Rule of Law in the United States. Stability is one of the World’s Most Valued Commodities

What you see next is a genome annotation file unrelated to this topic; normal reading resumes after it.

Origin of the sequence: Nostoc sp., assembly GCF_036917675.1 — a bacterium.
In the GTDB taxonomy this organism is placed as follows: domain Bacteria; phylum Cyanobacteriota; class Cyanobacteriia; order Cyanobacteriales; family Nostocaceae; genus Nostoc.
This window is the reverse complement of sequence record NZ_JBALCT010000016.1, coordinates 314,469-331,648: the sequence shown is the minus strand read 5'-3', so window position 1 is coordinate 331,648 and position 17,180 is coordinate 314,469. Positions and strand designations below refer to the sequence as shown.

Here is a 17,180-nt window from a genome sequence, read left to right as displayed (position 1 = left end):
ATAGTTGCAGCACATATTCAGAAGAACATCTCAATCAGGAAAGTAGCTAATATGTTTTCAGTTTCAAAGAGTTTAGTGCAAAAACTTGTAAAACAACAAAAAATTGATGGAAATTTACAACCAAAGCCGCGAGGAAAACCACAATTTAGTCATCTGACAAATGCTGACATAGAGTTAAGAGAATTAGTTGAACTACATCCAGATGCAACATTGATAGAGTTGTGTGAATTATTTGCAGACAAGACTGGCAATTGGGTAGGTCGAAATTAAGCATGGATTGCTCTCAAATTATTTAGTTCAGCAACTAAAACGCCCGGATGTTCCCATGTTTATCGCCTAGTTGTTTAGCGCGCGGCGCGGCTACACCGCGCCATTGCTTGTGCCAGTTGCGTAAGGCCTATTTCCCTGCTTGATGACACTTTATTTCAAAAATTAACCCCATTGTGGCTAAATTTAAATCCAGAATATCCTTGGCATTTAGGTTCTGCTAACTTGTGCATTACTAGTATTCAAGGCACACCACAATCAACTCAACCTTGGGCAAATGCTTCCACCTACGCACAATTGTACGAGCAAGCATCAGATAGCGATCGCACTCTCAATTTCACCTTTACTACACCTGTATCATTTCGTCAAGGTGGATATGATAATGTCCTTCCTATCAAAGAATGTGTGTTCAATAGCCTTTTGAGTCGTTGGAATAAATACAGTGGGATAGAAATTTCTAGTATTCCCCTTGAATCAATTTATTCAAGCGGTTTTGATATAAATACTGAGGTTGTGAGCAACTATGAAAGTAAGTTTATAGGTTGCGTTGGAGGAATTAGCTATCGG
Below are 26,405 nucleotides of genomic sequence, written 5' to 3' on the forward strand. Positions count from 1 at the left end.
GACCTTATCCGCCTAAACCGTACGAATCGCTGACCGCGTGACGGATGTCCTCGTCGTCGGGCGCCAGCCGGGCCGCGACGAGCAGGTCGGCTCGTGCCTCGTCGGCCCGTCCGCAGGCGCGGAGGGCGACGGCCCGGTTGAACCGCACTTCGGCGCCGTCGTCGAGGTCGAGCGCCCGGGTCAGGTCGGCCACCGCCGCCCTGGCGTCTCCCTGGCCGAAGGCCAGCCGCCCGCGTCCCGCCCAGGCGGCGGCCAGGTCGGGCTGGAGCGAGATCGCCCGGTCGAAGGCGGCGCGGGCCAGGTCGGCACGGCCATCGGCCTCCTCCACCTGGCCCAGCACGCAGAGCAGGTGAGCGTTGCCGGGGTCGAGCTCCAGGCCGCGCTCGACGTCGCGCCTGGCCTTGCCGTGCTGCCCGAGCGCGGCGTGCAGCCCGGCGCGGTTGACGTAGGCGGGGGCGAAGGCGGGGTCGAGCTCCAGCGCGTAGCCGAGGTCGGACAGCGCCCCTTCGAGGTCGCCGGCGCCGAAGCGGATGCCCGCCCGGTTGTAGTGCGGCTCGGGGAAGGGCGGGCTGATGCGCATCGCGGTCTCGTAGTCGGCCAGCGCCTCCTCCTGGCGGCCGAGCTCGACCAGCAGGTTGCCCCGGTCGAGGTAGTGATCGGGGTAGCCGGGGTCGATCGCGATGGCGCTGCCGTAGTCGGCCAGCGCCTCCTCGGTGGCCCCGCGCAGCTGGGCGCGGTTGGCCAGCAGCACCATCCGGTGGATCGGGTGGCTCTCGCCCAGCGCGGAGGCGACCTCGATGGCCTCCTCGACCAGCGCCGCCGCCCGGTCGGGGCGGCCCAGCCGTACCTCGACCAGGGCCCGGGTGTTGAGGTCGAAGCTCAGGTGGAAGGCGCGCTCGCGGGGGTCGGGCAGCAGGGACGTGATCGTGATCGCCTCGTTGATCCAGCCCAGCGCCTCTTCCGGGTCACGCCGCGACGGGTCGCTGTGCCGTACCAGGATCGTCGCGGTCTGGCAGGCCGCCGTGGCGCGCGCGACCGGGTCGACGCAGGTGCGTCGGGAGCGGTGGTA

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“The rule of law is like the notion of ‘the good’. Everyone is for the good, although we hold different ideas about what the good is.” 1 Two primary ways of viewing the Rule of Law have developed over the years: the “thick” theory of the Rule of Law advocates that, in addition to laws that are publicly promulgated, equally enforced, and independently adjudicated, participation in government decisions (democracy) and consistency with international human rights law are essential for the Rule of Law in a society; the “thin” theory of the Rule of Law asserts that democracy and consistency with human rights law, while nice, are not essential for the Rule of Law. While the Rule of Law is often talked about in the context of developing countries that are coming out of conflict, there is little talk about the Rule of Law and its application to countries such as the United States. The past two years have seen the Rule of Law in the United States threatened as it has never been before, with Senators refusing to do their constitutional duty, a President that threatens to disregard the rulings of the judiciary, and judges both politicizing and abdicating their role as the interpreters of the law. Using a definition of the “thin” theory of the Rule of Law formulated by Brian Tamanahan, I ultimately argue that it not only is, but should be the case that a product of the Rule of Law, stability, a combination of security and predictability, is one of the world’s most valued commodities; and that Rule of Law, rather than the Rule of Man, is and should always be the bedrock of the United States of America.

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